SBD/May 20, 2014/Media

Source: Digital Rights Issue Could Be Holding Up DirecTV's NFL Sunday Ticket Renewal

Newer TV deals by the NFL have taken away some of Sunday Ticket's cachet
The "hangup" in DirecTV extending its rights to NFL Sunday Ticket "has been securing more digital rights," according to a source cited by Joe Flint of the L.A. TIMES. DirecTV now will have to "decide if it is worth seeing whether the NFL will extend Sunday Ticket exclusivity" to AT&T's U-Verse. Sunday Ticket has "allowed DirecTV to differentiate itself from other pay-TV distributors." However, "newer TV deals by the NFL and the creation of the channel RedZone ... have taken away some of Sunday Ticket's cachet" (LATIMES.com, 5/19). The WALL STREET JOURNAL's Ramachandran, Clark & Gryta cite an NFL source as expressing optimism that a "deal with DirecTV is coming soon." Both AT&T and Verizon "view tie-ups with the NFL as a way to lure new wireless subscribers in a saturated U.S. marketplace." Streaming of NFL games also can "help the companies earn more in wireless data fees, an important source of growth as their core voice business has matured." AT&T before its recent pursuit of DirecTV already was "working to develop deeper ties with the NFL." The company last year purchased naming rights for the Cowboys' venue and has "expressed interest in joining with teams to provide 'in-stadium' content" (WALL STREET JOURNAL, 5/20). The WALL STREET JOURNAL's Rex Crum cited analysts as saying that it is "feasible AT&T could position itself as the new de facto national NFL 'network.'" Nomura Equity Research analyst Adam Ilkowitz said, "Nobody else is going to buy that Sunday Ticket package." He added that the next deal with the NFL "will easily be in excess" of DirecTV’s current $4B contract. Ilkowitz: "There’s no other national provider who can offer this option. That’s why DirecTV did it. They can serve any customer." Ilkowitz said that it "doesn’t make sense for other TV providers to engage in a bidding war." But Crum wrote "it’s doubtful anyone ever lost money betting on the growth of the NFL." If AT&T "ends up completing its acquisition of DirecTV, keeping that Sunday Ticket package in the DirecTV fold, it might well have placed the right bet on the right team at the right time" (WSJ.com, 5/19).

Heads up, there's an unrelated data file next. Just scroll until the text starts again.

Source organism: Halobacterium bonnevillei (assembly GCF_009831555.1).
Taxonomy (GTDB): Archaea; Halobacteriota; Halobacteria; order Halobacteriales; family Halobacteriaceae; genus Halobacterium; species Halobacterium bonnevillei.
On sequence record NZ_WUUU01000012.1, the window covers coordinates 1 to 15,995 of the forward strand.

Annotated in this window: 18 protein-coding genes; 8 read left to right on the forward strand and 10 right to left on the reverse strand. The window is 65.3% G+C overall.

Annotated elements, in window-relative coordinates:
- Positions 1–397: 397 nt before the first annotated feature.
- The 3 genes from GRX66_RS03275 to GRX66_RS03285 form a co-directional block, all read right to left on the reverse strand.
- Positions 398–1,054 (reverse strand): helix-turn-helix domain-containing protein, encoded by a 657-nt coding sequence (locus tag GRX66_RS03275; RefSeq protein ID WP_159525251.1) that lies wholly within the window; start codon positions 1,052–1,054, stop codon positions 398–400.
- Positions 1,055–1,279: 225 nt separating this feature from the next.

NFL GAINS LEVERAGE: In L.A., Flint & Puzzanghera note Sunday Ticket "may have relatively few subscribers, but it is exclusive sports content -- and providing that kind of programming will be crucial for media and telecommunications companies going forward as they navigate a constantly shifting media landscape" (L.A. TIMES, 5/20). In N.Y., Atkinson & Kosman write, "As if NFL Commissioner Roger Goodell needed another advantage over a media partner." Already owning the "hottest media rights in the US, Goodell on Monday was handed even a greater edge in talks over a new 'NFL Sunday Ticket' deal with DirecTV when it was learned that AT&T could walk away" from its $48.5B acquisition if a new deal with the NFL "couldn't be worked out." The only people "happier than Goodell and his front-office colleagues" were NFL team owners. If the "added pressure on DirecTV is enough to goose the price" of a new Sunday Ticket deal to $1.5B a year, each owner would pocket an extra $3M a year. The "walk-away clause, which requires DirecTV to ink a new deal at 'substantially' the same terms as the existing one, could be read as a warning shot from AT&T to keep the NFL in line where pricing is concerned." Bevilacqua Helfant Ventures co-Founder & CEO Chris Bevilacqua is expecting the NFL "to charge two to three times" its current $1B annual license fee (N.Y. POST, 5/20). In DC, Cindy Boren wrote Sunday Ticket "lost some of its oomph with the creation of the RedZone channel," but it is "still going to cost AT&T/DirecTV dearly." All of which will "make the NFL the big winner" (WASHINGTONPOST.com, 5/19).

FOOTBALL CRUCIAL FOR DIRECTV: CNBC's Jim Cramer said without NFL Sunday Ticket on DirecTV, "many customers would walk away" from the satellite TV provider. Cramer said, "I subscribe to DirecTV because I, like many other Americans, follow out-of-market teams and I play fantasy football. There's simply no other reason I would take this monstrosity of a network with a dish that goes down in every storm." Cramer: "Believe me, if this satellite technology were at all up to snuff then Apple, Google or Facebook would be bidding for it, not AT&T." The NFL "totally knows how this package is now make or break for AT&T. They got DirecTV over a barrel" ("Mad Money," CNBC, 5/19).
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